May 5, 2003
PENSION PROPOSAL WILL BOOST DEFICIT, PROBABLY WONT BOOST RETIREMENT SAVING
by John Springer
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A new report from the Center on Budget and Policy Priorities, Examining the New Portman-Cardin Legislation, explores several problematic provisions of the pension bill introduced April 11 by Representatives Rob Portman and Ben Cardin. The reports author is Peter Orszag, a senior fellow at the Brookings Institution with expertise in pension and tax issues.
The Portman-Cardin bill includes some positive changes, such as expanding and making permanent the savers credit created by the 2001 tax legislation and modifying rules in the Supplemental Security Income program so a disabled worker is not forced to deplete modest pension savings before reaching retirement age. Yet most of its costliest parts are tax breaks primarily for high-income individuals, who would likely save without them and who already tend to be much better prepared for retirement than individuals with less income and wealth. The bill would:
- Exacerbate the already-dire fiscal outlook. At a time when substantial budget deficits loom as far as the eye can see, the bill would add more than $100 billion to the deficit over the next decade. That cost would be on top of the $350 billion to $550 billion in reconciliation tax cuts allowed by the recently adopted budget resolution.
Key Elements of the Bill
· Accelerates to 2003 the scheduled increases in maximum 401(k) and IRA contributions contained in the 2001 tax legislation.
· Makes the above increases permanent.
· Raises the amount a household can earn and still contribute to a Roth IRA or traditional IRA.
· Raises to 75 the age at which an individual who has not yet retired must begin withdrawing funds from a 401(k) or traditional IRA.
- Not significantly increase the amount that people save for retirement. The bill is not well targeted to achieve its stated goal of encouraging retirement saving. Higher-income households are much more likely than poorer households to have retirement savings and to respond to new pension-related tax benefits by shifting existing savings from taxable accounts into tax-preferred accounts. Among poorer households, in contrast, pension contributions are more likely to represent new saving. Because (as outlined below) the bulk of the bill is aimed at higher-income households, it primarily will encourage the shifting of existing savings rather than an expansion of savings.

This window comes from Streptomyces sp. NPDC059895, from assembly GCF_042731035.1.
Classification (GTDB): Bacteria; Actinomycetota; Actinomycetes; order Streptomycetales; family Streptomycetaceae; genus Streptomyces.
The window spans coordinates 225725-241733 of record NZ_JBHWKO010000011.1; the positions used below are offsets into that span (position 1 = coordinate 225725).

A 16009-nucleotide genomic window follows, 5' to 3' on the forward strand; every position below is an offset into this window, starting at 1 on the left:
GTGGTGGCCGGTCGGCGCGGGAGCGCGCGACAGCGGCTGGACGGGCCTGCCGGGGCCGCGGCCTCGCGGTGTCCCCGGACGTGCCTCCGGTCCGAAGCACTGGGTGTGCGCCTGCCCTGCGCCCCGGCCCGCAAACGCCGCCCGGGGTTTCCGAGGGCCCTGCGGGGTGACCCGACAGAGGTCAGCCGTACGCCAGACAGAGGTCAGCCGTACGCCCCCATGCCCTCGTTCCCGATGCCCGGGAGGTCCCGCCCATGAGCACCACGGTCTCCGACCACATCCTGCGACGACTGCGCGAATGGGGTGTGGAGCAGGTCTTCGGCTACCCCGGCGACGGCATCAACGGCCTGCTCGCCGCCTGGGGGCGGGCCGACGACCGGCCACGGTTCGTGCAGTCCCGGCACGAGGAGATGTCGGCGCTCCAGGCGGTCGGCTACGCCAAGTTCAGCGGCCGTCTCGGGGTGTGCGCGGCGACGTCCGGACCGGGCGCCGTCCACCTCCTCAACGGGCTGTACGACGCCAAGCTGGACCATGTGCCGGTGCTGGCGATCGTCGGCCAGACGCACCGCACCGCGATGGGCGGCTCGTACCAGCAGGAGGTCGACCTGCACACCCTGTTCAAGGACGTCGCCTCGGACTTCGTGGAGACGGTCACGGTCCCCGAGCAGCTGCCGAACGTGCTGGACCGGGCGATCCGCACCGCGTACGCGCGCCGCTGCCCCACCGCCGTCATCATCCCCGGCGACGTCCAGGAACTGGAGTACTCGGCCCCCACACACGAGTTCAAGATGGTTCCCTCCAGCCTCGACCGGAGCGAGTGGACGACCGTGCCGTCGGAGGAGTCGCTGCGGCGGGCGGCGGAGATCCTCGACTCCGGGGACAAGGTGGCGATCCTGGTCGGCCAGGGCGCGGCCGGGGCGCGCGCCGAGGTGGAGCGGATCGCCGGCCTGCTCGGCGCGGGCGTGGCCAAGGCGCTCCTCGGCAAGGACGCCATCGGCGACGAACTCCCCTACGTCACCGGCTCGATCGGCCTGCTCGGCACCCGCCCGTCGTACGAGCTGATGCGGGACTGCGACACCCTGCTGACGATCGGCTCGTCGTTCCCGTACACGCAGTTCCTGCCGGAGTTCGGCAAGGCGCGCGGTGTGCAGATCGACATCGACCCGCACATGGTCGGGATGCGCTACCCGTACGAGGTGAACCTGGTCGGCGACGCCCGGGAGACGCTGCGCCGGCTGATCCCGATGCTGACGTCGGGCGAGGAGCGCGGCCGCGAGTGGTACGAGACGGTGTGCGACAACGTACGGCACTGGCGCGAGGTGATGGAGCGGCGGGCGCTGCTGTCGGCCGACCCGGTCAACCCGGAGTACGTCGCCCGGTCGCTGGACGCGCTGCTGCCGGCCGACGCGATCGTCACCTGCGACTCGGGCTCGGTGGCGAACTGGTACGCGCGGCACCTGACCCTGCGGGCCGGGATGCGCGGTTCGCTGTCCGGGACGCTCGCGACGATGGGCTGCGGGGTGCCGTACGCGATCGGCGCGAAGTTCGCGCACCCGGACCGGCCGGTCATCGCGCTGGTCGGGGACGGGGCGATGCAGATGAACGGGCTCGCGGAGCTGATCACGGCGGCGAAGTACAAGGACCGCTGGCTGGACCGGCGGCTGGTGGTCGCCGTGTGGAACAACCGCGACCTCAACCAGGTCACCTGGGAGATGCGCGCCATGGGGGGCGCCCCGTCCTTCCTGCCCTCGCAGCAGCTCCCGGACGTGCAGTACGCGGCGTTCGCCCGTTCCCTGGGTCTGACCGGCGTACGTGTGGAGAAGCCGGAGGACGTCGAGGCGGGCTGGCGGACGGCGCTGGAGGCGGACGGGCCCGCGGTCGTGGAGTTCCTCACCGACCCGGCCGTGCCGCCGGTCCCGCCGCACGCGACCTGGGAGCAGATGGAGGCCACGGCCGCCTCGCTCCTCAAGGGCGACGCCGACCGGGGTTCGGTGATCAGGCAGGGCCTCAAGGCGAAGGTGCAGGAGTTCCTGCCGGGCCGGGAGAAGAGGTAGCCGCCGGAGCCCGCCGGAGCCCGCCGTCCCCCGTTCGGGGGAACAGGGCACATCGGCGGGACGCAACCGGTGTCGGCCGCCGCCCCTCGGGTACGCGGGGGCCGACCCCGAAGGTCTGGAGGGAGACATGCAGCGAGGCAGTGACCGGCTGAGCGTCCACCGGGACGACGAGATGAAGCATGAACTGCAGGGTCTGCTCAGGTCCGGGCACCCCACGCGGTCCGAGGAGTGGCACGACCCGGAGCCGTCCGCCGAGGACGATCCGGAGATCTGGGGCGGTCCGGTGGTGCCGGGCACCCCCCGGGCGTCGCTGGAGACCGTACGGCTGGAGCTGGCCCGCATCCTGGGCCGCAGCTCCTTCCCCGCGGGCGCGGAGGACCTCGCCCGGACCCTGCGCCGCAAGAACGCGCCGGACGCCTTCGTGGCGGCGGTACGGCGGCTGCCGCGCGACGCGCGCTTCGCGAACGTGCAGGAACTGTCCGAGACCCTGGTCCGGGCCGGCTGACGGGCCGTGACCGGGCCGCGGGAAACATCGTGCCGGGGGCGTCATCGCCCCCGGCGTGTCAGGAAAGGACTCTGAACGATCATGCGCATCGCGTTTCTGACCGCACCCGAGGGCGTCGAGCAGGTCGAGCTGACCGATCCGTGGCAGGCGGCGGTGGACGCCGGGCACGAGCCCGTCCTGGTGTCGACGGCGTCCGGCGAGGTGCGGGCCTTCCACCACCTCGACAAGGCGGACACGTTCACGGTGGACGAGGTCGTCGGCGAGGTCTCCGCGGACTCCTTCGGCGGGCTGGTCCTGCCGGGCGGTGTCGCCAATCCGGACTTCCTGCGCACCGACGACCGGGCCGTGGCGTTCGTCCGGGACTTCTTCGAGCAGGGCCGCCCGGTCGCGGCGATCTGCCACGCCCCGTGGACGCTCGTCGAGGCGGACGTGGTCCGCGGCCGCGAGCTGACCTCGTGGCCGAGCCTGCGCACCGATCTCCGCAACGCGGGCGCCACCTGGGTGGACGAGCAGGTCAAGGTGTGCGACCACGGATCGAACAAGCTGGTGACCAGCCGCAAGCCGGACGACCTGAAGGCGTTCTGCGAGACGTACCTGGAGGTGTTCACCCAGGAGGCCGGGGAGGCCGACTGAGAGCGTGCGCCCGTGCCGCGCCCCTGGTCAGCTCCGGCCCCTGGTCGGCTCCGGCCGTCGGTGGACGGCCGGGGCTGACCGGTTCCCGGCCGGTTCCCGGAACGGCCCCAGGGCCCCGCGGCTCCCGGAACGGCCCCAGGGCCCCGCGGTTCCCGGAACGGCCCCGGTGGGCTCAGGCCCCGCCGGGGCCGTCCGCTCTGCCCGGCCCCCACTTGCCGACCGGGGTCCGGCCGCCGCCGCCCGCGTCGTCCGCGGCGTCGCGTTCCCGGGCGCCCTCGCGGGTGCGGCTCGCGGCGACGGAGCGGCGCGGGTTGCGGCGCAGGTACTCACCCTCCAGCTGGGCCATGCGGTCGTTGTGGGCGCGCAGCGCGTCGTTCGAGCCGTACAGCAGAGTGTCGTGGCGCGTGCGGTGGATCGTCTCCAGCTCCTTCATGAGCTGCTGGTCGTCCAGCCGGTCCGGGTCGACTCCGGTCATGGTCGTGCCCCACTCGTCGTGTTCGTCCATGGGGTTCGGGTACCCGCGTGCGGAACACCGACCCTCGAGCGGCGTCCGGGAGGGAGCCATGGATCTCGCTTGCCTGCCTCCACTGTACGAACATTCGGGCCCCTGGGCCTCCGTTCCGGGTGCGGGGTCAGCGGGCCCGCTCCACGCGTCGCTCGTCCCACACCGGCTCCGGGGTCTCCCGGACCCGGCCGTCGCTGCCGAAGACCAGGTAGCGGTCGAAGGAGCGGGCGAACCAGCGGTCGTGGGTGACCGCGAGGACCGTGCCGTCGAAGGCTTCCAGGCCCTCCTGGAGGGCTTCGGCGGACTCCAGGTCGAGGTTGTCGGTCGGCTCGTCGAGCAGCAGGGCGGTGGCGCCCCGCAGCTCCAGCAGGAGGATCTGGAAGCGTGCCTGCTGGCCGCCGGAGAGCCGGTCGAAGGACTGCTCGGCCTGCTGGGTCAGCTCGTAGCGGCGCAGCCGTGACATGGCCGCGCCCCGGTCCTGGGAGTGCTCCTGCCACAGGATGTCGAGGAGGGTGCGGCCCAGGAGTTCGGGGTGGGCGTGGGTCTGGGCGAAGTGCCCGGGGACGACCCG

- Lock in temporary, unproven pension changes in the 2001 tax legislation. The bill would accelerate the implementation of, and then make permanent, provisions of the 2001 tax legislation that allow larger 401(k) and IRA contributions by high-income individuals, such as business owners and executives. In 2001, supporters of these provisions claimed they would encourage more small businesses to offer pension plans, which in turn would expand pension coverage among rank-and-file workers. This approach lacked solid empirical backing when the legislation was passed, and little information has emerged since then to show that these provisions are promoting retirement saving among middle and lower earners. In view of the large deficits projected when the baby-boom generation retires, Congress should wait for data on the effect of these provisions before rushing to lock them into permanent law.
- Create new tax subsidies for higher-income households. The bill also includes tax subsidies for higher-income households beyond those in the 2001 tax legislation. For example, it would increase from $160,000 to $220,000 the amount a married couple can earn and still contribute to a Roth IRA. Also, it would entirely eliminate income limits for IRAs on workers who are not covered by an employer-provided pension plan but whose spouse is covered by such a plan. Only the top 10 percent of joint filers would benefit from these changes, according to data from the Urban Institute-Brookings Institution Tax Policy Center.
- Encourage the misuse of retirement accounts as tax shelters. In another new tax subsidy for higher-income households, the bill would weaken the minimum distribution rules intended to ensure that tax-advantaged retirement accounts are used primarily to finance retirement needs, rather than for other purposes such as estate planning by wealthy individuals. Specifically, the bill would raise from 70½ to 75 the age at which an individual who has not yet retired must begin withdrawing funds from a 401(k). This would enable high-income individuals to make tax-deductible deposits in these accounts that then could be used primarily to build substantial estates, rather than for retirement purposes.
A preferable way to simplify the minimum distribution rules would be to exempt up to $50,000 of pension and retirement account assets. If this were done, the rules would no longer apply to two-thirds or more of retirees.
- Not represent sound economic policy even if it did encourage saving. If the bill were successful in achieving its ostensible goal of immediately raising retirement saving, it would be counterproductive now from an economic perspective. To boost the economy in the near term, additional spending, not additional saving, is the appropriate policy goal.
As the Centers paper concludes, the Portman-Cardin bills emphasis on expanding tax benefits for high-income households is unfortunate. Pension reform should focus on expanding tax incentives for lower- and moderate-income earners. Contributions to tax-preferred retirement accounts by such workers are more likely to represent new saving, rather than asset shifting, and are much more likely to reduce the risk of living in poverty during retirement. Moreover, given the troubled fiscal outlook facing the nation, the bills costly and not-well-targeted tax breaks are not fiscally prudent.
 Under the 2001 legislation, these provisions would expire by the end of 2010.